The Torah of ‘Game of Thrones’
I used to think HBO’s “Game of Thrones” depicted fantasy.
Over seven seasons, the show has featured creatures and events that are not of this world, even as they are fun to imagine: an army of the dead; domesticated dragons; faithful dire wolves; human “wargs,” who can enter the minds of animals and control them; and the threat of an indefinite winter that will sow chaos and cold throughout the Seven Kingdoms of Westeros.
These are not things we mortals must contend with, so for those of us who enjoy “Game of Thrones,” we suspend our disbelief over dragons that win wars and obsess over cliffhangers without ever taking the show too seriously. We tell ourselves it’s a guilty pleasure, without feeling much guilt. It’s absorbing but not deep; brilliant but not profound.
And we couldn’t be more wrong.
In the wake of two terror attacks in Europe last week — in Spain and Finland — as well as the storm over the deadly neo-Nazi march in Charlottesville, Va., I watched “Game of Thrones” on Aug. 20 with new eyes.
If there is a core truth that our world shares with the fictional civilization of Westeros, it is that we are both caught in an inexorable pull toward calamity.
Conflict is the ruling ethos of our day. Gone is the postwar era in which U.S. leadership, international agreements and economic collaboration sustained a world order. The stability that much of the world enjoyed for the latter part of the 20th century has been destabilized by the forces of populist nationalism, protectionism, nuclear threats, competition for global dominance, terrorism, civil war and climate change. “Game of Thrones” used to look like melodrama; now it looks like metaphor.
In the world of Westeros, as in ours, the precondition of existence is to combat an endless stream of existential threats. On the show, it’s a remote and resurgent army of the dead known as White Walkers, who want to annihilate the Seven Kingdoms and everyone in it; for us, it’s amorphous terrorist cells that plot to kill in the name of God and achieve world dominion through an Islamic caliphate.
On the show, the nefarious Cersei Lannister will plot, plunder and murder to preserve her power; in our world, Kim Jong Un and Bashar Assad have demonstrated that no human price is too high to pay to prolong their reigns. Nature brings catastrophe, too: Just as Westeros faces the danger of an endless winter, we face global warming.
Under conditions like these, where there is no rest or respite from the challenges to basic survival, “Game of Thrones” tells us there are no easy solutions for a world in flux. Human beings must expend their time and their resources, using all their economic, political and military capital to stave off chaos. And then it comes, anyway. Again and again and again.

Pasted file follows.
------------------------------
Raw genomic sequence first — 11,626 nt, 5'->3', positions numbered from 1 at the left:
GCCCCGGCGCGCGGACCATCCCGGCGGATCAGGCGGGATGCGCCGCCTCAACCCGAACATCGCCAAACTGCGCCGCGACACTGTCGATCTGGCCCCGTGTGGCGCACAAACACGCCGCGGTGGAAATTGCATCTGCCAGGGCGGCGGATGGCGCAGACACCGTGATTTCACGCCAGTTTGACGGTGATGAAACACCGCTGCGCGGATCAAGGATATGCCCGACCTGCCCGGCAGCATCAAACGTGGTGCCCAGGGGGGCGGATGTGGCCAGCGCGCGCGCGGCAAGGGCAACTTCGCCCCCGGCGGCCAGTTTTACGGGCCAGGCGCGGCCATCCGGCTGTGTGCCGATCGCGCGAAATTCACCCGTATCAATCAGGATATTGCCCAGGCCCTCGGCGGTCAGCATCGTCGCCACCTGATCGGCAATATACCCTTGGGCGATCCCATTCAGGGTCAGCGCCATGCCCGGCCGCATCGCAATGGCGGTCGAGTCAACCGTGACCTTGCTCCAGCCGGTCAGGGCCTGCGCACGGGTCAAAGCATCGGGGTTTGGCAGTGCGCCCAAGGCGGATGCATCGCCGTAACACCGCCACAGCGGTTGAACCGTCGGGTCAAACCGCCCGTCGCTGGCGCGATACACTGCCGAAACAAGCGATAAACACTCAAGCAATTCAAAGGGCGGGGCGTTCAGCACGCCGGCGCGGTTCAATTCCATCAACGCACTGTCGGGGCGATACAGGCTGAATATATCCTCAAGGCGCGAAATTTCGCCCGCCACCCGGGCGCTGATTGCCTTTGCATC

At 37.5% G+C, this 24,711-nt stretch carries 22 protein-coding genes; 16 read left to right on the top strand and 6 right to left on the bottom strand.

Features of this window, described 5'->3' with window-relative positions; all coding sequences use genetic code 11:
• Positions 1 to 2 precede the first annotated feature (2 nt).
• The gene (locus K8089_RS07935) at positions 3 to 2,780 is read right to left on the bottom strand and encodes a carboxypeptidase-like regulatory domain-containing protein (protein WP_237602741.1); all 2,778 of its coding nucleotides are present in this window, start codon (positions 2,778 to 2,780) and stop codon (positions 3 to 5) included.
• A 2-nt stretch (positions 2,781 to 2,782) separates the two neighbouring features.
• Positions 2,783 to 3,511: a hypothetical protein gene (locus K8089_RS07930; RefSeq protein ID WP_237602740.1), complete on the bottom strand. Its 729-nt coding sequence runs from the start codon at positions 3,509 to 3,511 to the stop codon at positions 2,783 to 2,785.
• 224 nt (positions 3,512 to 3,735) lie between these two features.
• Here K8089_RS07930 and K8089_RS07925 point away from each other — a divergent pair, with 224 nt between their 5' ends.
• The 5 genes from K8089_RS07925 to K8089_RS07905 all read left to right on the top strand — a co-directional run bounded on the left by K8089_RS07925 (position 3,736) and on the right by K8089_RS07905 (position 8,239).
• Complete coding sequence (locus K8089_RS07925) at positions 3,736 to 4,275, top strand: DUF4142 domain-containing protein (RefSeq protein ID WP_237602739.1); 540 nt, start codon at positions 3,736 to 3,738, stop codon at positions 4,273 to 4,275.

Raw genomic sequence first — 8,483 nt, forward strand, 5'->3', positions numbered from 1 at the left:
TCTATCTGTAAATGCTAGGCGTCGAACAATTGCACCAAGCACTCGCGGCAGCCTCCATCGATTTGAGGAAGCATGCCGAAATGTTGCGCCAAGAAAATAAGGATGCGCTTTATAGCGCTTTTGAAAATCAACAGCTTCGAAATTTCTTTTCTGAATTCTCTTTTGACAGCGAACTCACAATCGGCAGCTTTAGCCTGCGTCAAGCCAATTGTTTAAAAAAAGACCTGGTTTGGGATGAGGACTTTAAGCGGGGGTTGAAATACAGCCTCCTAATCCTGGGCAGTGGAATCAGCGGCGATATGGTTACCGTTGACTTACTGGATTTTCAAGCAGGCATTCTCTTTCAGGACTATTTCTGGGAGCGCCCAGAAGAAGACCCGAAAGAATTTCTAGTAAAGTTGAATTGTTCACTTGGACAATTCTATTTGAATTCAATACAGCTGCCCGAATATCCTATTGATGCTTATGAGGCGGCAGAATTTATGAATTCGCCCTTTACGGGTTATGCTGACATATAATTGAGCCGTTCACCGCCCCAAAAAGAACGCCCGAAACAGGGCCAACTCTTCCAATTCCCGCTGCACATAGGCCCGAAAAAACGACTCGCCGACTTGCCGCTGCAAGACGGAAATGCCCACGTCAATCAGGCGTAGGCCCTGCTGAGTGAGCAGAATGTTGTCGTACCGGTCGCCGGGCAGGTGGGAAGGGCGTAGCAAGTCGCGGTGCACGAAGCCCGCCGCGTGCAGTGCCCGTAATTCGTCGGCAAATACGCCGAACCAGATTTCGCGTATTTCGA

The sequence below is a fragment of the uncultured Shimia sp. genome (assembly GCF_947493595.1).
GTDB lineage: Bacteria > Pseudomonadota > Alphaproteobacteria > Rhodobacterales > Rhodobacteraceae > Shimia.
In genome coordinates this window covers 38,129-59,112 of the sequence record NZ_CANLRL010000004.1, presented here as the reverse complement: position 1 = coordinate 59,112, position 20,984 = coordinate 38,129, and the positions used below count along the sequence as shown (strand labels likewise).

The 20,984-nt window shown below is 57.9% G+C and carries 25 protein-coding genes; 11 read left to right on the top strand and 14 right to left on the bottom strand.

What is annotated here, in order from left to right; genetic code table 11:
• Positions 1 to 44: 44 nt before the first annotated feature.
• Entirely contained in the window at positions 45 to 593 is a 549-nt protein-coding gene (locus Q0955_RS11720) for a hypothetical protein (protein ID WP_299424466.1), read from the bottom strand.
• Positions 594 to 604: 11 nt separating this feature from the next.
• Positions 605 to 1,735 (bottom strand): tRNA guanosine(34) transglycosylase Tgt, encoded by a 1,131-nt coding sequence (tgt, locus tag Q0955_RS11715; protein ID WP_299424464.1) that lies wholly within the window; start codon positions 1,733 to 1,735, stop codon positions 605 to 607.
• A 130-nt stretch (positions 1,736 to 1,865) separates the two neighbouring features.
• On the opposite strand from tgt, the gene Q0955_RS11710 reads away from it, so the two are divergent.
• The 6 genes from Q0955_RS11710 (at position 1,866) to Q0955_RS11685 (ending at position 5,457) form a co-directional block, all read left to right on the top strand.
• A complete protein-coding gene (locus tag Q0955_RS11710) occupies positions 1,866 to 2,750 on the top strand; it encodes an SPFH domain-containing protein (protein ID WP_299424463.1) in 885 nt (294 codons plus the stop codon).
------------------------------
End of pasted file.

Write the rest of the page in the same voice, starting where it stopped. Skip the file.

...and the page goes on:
Forces for good exist, although not always in divine balance. There are heroes on the show, honorable men and women who serve as moral actors and fight for a better world no matter how dangerous the risks or impossible the odds. Many of them die. Evil forces tend to prevail more often because the cravers of power are willing to risk everything precious and the heroes are not. And as history has proven time and again, when evil eventually is defeated, it usually comes after horrendous destruction and loss. As in life, the show resists condemning bad characters to their fate until they’ve done bad deeds. But then it’s too late.
“When you play the game of thrones,” villain Cersei Lannister tells hero Ned Stark in Season One, “you win or you die. There is no middle ground.”
What better explanation is there for the extreme political partisanship we see in many places in the world today? People wonder where the moderates have gone, but in a dog-eat-dog world, there’s no room for centrists. Neutrality is an abdication of responsibility when survival demands you take a side.
Although most every kingdom in Westeros functions more smoothly than our current administration, there are always plots to upend the status quo. The emancipation of women has unleashed strong but not always fair female leadership, altering the destiny of Westeros. The game of thrones is now a faceoff between two queens: a cunning despot and an emancipator of slaves.
But the outcome doesn’t really matter.
“I’m not fighting so some man or woman I barely know can sit on a throne made of swords,” one battle-worn character said to another in last week’s episode.
So for what, then?
“Life,” he said.
“Death is the enemy. … [And though] the enemy always wins, we still need to fight him. You and I won’t find much joy while we’re here. But we can keep others alive. We can defend those who can’t defend themselves.”
In a world on fire, the show tells us, protecting the vulnerable is the noblest aim. It’s a very Jewish idea — and it isn’t surprising to find it here; the show’s creators, D.B. Weiss and David Benioff, are both Jewish.
So as it nears its final season, “Game of Thrones” has traded fantasy for realism, assuring us there is little reward for doing good but that life ticks on, enabling the game to continue.
Danielle Berrin is a senior writer and columnist at the Jewish Journal.